Precipitation Processing System (PPS) servers will be down for extended maintenance from Tuesday, September 22nd through Thursday September 24th. During this time the PPS websites, the PMM Publisher API, and the GPM research data server (arthurhou) will be unavailable. The GPM near real-time server (jsimpson) and satellite data collection will not be affected. Click here to learn more.
GPM Core Observatory
The Global Precipitation Measurement Core (GPM) Observatory is scheduled to launch on Feb. 27 (EST) from Tanegashima Space Center, Japan. The Mitsubishi Heavy Industries team finished installing the GPM mission’s Core Observatory into the fairing. The main installation occurred on Feb. 13, and all final activities and checks concluded on Feb. 16. The fairing is the top part of the rocket that will protect the spacecraft during launch. Mitsubishi Heavy Industries moved the fairing containing the GPM Core Observatory to the vehicle assembly building on Feb. 18 at Tanegashima Space Center. Inside
On Feb. 11, the Core Observatory was moved into the spacecraft fairing assembly building and into the Encapsulation Hall. Final inspections and preparations were completed for the installation into the fairing, which began on Feb 13. The fairing is the part of the rocket that will contain the spacecraft at the top of the H-IIA rocket. The encapsulation process for the H-IIA is very different than for most U.S. rockets. For U.S. rockets, the fairing is usually in two pieces that close around the payload like a clamshell. To install the GPM Core Observatory into the fairing of the H-IIA rocket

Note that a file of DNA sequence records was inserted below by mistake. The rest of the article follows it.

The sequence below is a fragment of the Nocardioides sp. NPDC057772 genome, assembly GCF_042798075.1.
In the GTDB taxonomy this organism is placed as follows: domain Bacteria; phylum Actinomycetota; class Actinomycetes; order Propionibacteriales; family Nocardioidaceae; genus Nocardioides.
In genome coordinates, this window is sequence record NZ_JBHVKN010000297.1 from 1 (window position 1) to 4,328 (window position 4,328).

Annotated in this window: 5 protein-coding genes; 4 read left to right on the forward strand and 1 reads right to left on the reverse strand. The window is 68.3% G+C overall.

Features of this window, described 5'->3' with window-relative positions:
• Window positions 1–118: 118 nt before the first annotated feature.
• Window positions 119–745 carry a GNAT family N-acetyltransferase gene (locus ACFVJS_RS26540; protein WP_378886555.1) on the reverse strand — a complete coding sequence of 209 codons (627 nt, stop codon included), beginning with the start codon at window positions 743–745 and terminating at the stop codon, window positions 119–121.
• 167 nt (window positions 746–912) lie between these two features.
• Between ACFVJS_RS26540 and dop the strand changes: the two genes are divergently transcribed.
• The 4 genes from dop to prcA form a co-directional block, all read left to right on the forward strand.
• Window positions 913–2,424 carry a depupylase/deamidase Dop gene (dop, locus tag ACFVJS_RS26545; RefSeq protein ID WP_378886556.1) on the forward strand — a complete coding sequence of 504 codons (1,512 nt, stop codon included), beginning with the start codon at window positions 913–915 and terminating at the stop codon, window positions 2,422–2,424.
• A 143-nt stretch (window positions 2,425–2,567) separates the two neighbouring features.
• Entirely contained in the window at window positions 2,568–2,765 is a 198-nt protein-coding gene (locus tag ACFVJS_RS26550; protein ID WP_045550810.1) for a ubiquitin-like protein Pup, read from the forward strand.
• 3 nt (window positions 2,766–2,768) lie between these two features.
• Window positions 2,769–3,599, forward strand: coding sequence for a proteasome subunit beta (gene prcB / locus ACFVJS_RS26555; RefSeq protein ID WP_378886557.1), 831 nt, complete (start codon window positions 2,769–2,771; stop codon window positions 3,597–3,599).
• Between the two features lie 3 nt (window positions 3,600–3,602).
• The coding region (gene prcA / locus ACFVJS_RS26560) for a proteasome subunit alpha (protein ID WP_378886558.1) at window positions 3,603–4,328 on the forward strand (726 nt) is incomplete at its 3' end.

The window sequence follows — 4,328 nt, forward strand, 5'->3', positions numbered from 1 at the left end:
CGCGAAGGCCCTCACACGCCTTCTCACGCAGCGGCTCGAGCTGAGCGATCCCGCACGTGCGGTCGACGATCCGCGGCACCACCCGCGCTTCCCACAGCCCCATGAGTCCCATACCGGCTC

The Global Precipitation Measurement mission propulsion team completed fueling the Core Observatory spacecraft on Feb. 6 in the spacecraft and fairing assembly building at the Japan Aerospace Exploration Agency's Tanegashima Space Center, Japan. Afterward the propulsion team did leak checks. GPM's fuel is hydrazine, which will power GPM's 12 thrusters that are used to maneuver the spacecraft so that it first enters then maintains its final orbit 253 miles (407 km) above Earth's surface. GPM will carry enough fuel for a minimum of five years of mission life.
The GPM Core Observatory completed final checks and the team is preparing to install it in the transportation canister that will move it to the spacecraft and fairing assembly building at JAXA’s Tanegashima Space Center, Japan. There, the spacecraft will be fueled next week, followed by installation into the fairing that will contain the spacecraft on the top of the H-IIA rocket. Last week, GPM passed its Operational Readiness Reviewat NASA's Goddard Space Flight Center in Greenbelt, Md. A NASA panel reviewed all systems and procedures in place for GPM's ground, operation and control systems